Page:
University of Toronto researchers have developed a hybrid plastic that can produce light at wavelengths used for fibre-optic communication, paving the way for an optical computer chip.
The material, developed by a joint team of engineers and chemists, is a plastic embedded with quantum dots - crystals just five billionths of a metre in size - that convert electrons into photons. The findings hold promise for directly linking high-speed computers with networks that transmit information using light - the largest capacity carrier of information available.
"While others have worked in quantum dots before," says investigator Ted Sargent, a professor in the Edward S. Rogers Sr. Department of Electrical and Computer Engineering, "we have shown how quantum dots can be tuned and incorporated into the right materials to address the whole set of communication wavelengths.
Nicolle Wahl | EurekAlert!
A robot and software make it easier to create advanced materials
06.12.2019 | Rutgers University
First field measurements of laughing gas isotopes
05.12.2019 | Empa - Eidgenössische Materialprüfungs- und Forschungsanstalt
University of Texas and MIT researchers create virtual UAVs that can predict vehicle health, enable autonomous decision-making
In the not too distant future, we can expect to see our skies filled with unmanned aerial vehicles (UAVs) delivering packages, maybe even people, from location...
With ultracold chemistry, researchers get a first look at exactly what happens during a chemical reaction
The coldest chemical reaction in the known universe took place in what appears to be a chaotic mess of lasers. The appearance deceives: Deep within that...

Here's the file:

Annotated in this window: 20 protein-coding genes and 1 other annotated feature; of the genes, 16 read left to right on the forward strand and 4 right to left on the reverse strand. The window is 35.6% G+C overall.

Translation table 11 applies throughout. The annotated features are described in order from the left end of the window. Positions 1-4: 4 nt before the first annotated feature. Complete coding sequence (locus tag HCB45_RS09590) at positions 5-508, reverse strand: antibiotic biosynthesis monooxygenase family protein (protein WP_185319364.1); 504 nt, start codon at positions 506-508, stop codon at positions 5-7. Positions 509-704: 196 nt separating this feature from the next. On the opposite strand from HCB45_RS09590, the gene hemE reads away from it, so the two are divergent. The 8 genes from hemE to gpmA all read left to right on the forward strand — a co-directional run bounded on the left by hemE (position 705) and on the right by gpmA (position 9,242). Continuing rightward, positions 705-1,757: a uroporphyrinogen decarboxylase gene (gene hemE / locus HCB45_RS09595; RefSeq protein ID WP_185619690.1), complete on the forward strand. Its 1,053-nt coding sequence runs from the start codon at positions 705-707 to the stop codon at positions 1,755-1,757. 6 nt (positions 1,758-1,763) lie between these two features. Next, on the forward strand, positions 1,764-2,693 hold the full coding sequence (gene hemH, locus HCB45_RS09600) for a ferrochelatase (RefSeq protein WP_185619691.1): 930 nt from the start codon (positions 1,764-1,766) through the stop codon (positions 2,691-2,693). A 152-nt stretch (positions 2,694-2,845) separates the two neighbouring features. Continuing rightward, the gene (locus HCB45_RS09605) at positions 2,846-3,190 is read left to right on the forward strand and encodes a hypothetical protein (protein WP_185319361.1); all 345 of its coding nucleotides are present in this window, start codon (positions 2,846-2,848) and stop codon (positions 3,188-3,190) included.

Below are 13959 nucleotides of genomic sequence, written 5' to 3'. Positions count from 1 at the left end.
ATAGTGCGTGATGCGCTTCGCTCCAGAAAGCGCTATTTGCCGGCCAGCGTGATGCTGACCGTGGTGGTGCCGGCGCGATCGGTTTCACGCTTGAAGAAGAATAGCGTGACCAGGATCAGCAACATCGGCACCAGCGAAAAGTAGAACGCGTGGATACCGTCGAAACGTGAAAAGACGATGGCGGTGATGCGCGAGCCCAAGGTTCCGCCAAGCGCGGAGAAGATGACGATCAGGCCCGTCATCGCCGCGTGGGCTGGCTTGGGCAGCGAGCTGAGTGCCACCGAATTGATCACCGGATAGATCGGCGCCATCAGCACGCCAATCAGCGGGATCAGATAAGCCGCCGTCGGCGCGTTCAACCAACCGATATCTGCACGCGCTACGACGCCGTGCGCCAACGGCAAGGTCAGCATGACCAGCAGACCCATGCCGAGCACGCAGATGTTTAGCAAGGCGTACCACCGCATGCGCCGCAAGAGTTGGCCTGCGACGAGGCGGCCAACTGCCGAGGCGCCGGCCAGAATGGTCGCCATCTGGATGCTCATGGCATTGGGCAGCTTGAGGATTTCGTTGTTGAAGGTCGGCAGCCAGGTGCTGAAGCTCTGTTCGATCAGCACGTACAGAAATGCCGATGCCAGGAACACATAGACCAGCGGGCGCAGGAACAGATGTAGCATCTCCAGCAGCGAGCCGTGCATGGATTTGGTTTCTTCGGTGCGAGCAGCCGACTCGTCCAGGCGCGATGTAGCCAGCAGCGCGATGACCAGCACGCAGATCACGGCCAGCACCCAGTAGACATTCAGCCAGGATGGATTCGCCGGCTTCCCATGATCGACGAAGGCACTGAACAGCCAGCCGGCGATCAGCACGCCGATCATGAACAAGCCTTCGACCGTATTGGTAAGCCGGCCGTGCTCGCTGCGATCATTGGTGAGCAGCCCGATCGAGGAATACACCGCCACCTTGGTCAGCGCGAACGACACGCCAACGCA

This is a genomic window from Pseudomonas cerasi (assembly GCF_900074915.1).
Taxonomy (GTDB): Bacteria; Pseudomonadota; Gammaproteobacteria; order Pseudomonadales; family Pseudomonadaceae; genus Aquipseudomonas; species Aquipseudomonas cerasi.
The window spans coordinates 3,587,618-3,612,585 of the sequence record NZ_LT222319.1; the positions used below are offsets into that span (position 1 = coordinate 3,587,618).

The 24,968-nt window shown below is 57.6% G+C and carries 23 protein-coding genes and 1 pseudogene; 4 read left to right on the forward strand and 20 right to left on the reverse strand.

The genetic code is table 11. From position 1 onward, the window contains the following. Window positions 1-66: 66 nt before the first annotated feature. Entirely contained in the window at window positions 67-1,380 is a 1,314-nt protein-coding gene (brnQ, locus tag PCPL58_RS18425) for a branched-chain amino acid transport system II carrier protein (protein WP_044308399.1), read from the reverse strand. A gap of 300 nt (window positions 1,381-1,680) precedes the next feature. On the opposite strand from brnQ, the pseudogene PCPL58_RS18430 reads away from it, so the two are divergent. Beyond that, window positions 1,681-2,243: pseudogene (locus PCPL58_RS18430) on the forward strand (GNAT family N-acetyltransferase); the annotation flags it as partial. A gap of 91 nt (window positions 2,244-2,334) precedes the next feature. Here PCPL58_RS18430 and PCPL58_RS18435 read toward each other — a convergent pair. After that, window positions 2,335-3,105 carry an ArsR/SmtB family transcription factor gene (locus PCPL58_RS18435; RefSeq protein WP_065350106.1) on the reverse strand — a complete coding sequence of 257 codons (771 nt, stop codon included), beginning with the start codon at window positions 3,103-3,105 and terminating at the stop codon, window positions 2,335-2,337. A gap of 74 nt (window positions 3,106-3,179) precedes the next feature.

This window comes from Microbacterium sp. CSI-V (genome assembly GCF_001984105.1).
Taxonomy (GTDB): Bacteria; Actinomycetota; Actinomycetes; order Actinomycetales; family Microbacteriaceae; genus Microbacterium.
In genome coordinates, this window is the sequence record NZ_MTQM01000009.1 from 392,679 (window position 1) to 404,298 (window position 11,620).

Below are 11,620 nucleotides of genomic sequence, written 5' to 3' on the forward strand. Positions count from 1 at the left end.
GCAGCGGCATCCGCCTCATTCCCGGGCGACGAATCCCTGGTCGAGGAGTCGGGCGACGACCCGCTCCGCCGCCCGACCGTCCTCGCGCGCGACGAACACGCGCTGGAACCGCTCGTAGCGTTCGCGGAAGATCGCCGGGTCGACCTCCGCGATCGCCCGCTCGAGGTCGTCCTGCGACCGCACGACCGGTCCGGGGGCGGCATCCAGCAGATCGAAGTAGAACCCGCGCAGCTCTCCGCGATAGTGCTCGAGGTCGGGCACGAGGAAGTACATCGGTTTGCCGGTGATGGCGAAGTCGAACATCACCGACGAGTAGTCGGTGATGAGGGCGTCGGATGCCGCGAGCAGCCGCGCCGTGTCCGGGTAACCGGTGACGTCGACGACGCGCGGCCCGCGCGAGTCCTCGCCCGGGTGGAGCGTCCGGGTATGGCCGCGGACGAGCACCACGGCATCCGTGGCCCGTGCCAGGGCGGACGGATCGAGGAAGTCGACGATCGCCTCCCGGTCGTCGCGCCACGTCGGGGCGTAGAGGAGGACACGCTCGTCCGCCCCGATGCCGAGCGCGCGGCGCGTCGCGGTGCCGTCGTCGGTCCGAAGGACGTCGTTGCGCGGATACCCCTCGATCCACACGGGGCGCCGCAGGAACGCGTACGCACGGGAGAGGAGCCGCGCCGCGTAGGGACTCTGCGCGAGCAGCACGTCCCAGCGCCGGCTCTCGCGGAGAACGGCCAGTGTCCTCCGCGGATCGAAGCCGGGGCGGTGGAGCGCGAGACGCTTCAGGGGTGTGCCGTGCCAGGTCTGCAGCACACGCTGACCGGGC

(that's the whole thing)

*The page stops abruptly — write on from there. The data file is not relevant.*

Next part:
Abnormal scarring is a serious threat resulting in non-healing chronic wounds or fibrosis. Scars form when fibroblasts, a type of cell of connective tissue, reach wounded skin and deposit plugs of extracellular matrix. Until today, the question about the exact anatomical origin of these fibroblasts has not been answered. In order to find potential ways of influencing the scarring process, the team of Dr. Yuval Rinkevich, Group Leader for Regenerative Biology at the Institute of Lung Biology and Disease at Helmholtz Zentrum München, aimed to finally find an answer. As it was already known that all scars derive from a fibroblast lineage expressing the Engrailed-1 gene - a lineage not only present in skin, but also in fascia - the researchers intentionally tried to understand whether or not fascia might be the origin of fibroblasts.
Fibroblasts kit - ready to heal wounds
Research from a leading international expert on the health of the Great Lakes suggests that the growing intensity and scale of pollution from plastics poses serious risks to human health and will continue to have profound consequences on the ecosystem.
In an article published this month in the Journal of Waste Resources and Recycling, Gail Krantzberg, a professor in the Booth School of Engineering Practice...
03.12.2019 | Event News
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15.11.2019 | Event News
06.12.2019 | Earth Sciences
06.12.2019 | Life Sciences
06.12.2019 | Information Technology